Lumigo CEO Erez Berkner shares the seven guiding principles that shaped his development team’s serverless CICD pipeline.
The DevOps infinity loop is a visualization that everyone reading this article is likely familiar with, and one that comfortably predates serverless computing. Yet despite the peculiarities of developing within the serverless paradigm, it’s still what guides our approach to CICD.
But while the zoomed-out view might be the same, when it comes to adjusting for serverless, the devil is in the details.
The debate between the monrepo and multi-repo approaches rages on. But in our experience with a 100% serverless backend, multi-repo makes more sense because it’s simply a better match to a distributed CICD pipeline.
The one thing you need to be aware of – if you choose the multi-repo route – is dependency correlation. It can be easier to handle cross-repo dependencies, or common packages, when everything is in one bucket like in a monorepo setup. Some find that multi-repo can be a bit more cumbersome, but it becomes much easier if you maintain a well-organized pipeline that’s easily duplicable.
Read Yan Cui’s view on the multi-repo vs monorepo debate here.
Sure, you can test code logic locally (it’s certainly quicker and easier), but the moment you want to test against something proprietary to the service, say a DynamoDB call, you’ll never know that everything works as it should unless you test against DynamoDB.
At Lumigo we believe in testing in an environment as close as possible to the real thing. And the closest thing to a serverless cloud environment is… a serverless cloud environment. Local mocks for AWS and third-party services are available, of course, but you would have to be brave (or reckless) to rely too heavily on them. The fact is, they sometimes break, or they’re not a true match because the cloud provider has changed how the service works in some way.
Integration testing is critical in a serverless environment because your application is composed of so many small components – Lambda functions, AWS-native services and third-party services – that all have to play nicely together.
Our integration environment runs on native cloud and is completely automated. Every time new code is pushed to GitHub, CircleCI takes that code, puts it together with the existing stack, then runs a series of predetermined tests.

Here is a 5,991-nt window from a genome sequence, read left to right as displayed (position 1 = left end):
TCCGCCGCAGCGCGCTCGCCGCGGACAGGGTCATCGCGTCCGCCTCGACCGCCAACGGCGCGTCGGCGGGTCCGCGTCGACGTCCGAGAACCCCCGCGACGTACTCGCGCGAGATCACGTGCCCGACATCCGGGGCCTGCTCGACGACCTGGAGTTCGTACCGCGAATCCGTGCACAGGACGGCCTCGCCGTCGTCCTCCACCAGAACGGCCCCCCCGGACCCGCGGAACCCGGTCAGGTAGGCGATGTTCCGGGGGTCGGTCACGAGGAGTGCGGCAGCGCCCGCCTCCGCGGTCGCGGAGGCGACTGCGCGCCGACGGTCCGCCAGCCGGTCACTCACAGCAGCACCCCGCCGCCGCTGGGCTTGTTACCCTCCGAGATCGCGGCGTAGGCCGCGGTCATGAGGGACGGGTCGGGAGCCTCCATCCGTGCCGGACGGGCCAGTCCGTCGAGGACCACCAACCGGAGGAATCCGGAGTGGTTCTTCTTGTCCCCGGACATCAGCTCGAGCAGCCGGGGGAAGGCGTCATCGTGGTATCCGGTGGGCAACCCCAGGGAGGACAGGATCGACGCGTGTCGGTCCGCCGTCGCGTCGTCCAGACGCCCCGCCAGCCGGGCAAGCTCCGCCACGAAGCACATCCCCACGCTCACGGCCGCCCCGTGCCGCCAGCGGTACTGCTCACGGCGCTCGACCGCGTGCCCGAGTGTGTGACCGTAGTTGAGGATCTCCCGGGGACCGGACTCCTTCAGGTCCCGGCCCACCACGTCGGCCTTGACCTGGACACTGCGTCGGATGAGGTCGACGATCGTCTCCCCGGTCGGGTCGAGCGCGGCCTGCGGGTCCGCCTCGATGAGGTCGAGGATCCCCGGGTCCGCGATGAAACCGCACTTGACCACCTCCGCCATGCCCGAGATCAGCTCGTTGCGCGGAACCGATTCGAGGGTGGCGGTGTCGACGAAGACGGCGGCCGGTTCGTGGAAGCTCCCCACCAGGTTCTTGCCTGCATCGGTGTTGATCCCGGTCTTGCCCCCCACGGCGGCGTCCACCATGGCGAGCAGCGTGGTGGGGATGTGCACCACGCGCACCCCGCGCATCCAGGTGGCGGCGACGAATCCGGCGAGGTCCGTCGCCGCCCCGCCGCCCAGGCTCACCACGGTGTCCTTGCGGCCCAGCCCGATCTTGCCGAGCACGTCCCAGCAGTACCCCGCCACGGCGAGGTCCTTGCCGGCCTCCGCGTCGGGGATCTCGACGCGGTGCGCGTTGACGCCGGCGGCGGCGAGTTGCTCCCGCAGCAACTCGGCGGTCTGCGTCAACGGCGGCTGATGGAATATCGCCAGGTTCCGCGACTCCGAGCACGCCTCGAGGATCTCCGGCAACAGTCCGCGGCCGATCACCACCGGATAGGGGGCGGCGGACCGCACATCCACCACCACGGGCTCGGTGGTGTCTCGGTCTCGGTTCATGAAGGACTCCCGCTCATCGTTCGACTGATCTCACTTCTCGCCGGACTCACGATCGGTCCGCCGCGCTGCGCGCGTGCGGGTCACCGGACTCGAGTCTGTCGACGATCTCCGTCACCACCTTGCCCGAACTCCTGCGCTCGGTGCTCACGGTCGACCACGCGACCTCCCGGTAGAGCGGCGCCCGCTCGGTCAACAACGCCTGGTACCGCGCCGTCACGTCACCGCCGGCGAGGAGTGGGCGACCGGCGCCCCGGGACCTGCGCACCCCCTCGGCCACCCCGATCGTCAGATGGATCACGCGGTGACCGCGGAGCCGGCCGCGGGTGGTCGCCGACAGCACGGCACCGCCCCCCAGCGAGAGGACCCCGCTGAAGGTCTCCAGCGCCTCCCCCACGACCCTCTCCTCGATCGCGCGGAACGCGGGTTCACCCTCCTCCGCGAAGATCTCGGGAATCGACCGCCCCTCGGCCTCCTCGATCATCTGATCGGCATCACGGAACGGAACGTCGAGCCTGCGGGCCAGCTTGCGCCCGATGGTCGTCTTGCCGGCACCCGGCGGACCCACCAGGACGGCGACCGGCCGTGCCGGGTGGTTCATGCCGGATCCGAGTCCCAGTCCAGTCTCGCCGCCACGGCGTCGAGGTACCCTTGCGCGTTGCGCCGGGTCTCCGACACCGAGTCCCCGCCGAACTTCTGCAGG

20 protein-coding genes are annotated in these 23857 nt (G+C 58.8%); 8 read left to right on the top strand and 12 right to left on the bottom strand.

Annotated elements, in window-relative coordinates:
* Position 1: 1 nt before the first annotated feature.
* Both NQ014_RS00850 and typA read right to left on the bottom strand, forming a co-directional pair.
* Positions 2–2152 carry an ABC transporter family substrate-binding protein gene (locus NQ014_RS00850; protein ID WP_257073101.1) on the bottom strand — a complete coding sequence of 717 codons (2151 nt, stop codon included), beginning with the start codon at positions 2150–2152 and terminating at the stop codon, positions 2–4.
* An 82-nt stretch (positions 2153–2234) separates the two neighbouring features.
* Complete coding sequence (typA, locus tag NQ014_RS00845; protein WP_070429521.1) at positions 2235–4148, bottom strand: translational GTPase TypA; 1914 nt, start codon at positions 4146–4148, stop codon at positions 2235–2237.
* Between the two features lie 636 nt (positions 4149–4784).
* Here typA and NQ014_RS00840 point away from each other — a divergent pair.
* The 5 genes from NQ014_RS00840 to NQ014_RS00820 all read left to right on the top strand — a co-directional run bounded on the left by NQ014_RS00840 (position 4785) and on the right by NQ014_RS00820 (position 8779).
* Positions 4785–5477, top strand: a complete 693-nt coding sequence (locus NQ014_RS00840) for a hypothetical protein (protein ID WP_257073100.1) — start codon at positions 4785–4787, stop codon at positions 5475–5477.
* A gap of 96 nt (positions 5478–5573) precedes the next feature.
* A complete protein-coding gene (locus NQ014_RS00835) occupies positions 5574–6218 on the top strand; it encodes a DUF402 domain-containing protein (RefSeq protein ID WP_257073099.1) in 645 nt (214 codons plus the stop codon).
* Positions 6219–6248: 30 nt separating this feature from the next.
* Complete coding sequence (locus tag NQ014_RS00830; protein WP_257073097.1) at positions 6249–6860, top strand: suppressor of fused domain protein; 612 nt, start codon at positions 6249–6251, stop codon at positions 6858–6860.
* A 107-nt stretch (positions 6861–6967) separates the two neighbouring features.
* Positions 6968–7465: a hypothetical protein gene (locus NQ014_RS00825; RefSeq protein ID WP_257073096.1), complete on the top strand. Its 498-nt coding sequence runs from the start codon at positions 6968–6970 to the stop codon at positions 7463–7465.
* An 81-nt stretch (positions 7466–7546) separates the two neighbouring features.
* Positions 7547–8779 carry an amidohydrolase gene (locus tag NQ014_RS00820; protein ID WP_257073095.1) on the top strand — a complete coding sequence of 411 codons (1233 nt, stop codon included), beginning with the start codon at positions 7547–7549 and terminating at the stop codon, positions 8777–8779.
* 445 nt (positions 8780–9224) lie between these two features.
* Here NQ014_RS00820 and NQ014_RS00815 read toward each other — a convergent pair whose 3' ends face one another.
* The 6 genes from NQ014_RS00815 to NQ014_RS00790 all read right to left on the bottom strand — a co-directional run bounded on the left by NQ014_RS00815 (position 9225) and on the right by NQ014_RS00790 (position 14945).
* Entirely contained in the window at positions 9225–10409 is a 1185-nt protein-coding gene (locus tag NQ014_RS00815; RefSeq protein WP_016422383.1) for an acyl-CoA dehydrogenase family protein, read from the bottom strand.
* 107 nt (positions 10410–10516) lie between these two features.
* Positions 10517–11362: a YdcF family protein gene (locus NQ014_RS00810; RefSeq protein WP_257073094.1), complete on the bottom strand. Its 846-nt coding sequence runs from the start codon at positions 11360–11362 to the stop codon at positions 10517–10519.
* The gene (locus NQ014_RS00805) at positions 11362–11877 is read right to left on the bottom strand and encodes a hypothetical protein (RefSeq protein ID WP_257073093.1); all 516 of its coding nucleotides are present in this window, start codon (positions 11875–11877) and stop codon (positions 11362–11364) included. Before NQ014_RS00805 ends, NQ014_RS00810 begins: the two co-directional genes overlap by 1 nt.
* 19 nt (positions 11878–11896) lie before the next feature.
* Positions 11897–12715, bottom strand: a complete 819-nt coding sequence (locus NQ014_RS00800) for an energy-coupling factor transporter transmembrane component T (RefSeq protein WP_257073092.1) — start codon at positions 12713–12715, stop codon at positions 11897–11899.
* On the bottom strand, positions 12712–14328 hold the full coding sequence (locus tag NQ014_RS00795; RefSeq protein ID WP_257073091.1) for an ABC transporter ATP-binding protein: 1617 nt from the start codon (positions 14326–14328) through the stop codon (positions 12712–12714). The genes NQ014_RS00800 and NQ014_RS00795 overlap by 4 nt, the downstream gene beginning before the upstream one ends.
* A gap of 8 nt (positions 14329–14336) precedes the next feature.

One thing to bear in mind is that you’re not testing on production traffic, which can introduce unexpected behaviors that your integration tests cannot take into account. There can also be issues with scale, and you wouldn’t normally do load balancing because of cost and other factors.
For more on this topic, read Avishai Shafir’s Serverless testing – Adapt or cry
Automated Gates are the best way to prevent you from merging faulty code into production.
We do this via GitHub. It automatically runs through a checklist when a developer wishes to merge code, and unless all the statuses are good, it won’t let you merge.
Gates can be used to enforce code coverage thresholds, as well as successful completion of unit tests, linting, integration tests, and last but not least – code review.
As your environment gets more complex, with an increasing number of resources, it’s a good idea to have a very formalized way to update it. We use the same deploy scripts to both the integration environment and when we deploy to production.
A deploy script takes care of the automation of the technical commands and takes your built code and uploads it to a server, or tells the environment: this is the new code for this particular Lambda.
This way there is less code to manage and maintain, and it helps you to have reproducible code. It’s impossible to overstate the importance of predictability as your environment gets more complex. Your integration and production environment should be as similar as possible.
One of the reasons we chose CircleCI, even though it’s less mature than some other services, is because it’s completely serverless, meaning you don’t have to manage the servers doing the work, you don’t have to worry about scaling, or managing servers at the OS level. You can feel it was built with distributed architecture in mind. CircleCI is very native to serverless.